Context: Polycystic ovary syndrome (PCOS), a condition of androgen excess in women, is associated with cardiometabolic risk factors; however, this association is not fully characterized in a population-based sample of premenopausal women and high-risk groups such as Hispanics/Latinas.
Objective: We examined the association of PCOS signs and metabolic syndrome (MetS) in premenopausal Hispanic/Latina women.
Methods: This cross-sectional analysis includes 1427 women age 24 to 44 years from the Hispanic Community Health Study/Study of Latinos. PCOS signs included menstrual cycle greater than 35 days or irregular, self-reported PCOS, and oral contraceptive use to regulate periods or acne, and a composite of 1 or more PCOS signs. We calculated odds ratios (OR) and 95% CI for MetS, accounting for sociodemographic factors and the complex survey design; an additional model included body mass index (BMI).
Results: The mean age was 34 years and 30% reported any PCOS sign. The odds of MetS were higher in women reporting cycles greater than 35 days or irregular (OR 1.63; CI: 1.07-2.49) vs cycles 24 to 35 days, self-reported PCOS (OR 2.49; CI: 1.38-4.50) vs no PCOS, and any PCOS sign (OR 1.58; CI: 1.10-2.26) vs none. We found no association between OC use to regulate periods or acne and MetS (OR 1.1; CI: 0.6-1.8). When adjusting for BMI, only the association of self-reported PCOS and MetS was attenuated (OR 1.78; CI: 0.92-3.44).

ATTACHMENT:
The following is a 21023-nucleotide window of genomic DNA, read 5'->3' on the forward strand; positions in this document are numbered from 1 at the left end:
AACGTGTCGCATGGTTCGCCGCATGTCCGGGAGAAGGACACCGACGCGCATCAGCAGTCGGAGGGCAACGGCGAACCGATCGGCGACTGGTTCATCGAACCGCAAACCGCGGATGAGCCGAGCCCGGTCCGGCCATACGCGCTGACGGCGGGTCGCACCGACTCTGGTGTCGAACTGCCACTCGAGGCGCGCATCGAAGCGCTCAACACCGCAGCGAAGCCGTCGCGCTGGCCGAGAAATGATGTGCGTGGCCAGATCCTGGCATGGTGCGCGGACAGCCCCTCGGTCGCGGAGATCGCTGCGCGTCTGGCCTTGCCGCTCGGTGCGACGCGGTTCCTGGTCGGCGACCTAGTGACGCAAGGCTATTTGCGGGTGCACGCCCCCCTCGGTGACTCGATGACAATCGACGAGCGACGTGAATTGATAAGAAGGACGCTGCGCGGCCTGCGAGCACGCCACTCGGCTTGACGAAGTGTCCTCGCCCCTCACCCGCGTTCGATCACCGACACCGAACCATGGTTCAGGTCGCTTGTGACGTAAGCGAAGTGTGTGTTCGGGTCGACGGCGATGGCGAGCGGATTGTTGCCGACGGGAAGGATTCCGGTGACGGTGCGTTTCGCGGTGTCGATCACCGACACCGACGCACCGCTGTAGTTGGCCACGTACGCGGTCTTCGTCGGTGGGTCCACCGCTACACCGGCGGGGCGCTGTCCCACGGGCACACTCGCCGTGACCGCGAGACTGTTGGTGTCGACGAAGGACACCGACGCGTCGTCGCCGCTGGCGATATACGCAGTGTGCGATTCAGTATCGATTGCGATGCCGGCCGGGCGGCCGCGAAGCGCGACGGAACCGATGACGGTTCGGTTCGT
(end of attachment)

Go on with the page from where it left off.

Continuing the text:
Conclusions: In Hispanic/Latina women, irregular menstrual cycles, self-reported PCOS, and any PCOS sign were associated with MetS and could indicate women at metabolic disease risk.
Keywords: androgen excess; cardiometabolic risk factors; polycystic ovary syndrome; testosterone; women’s health.
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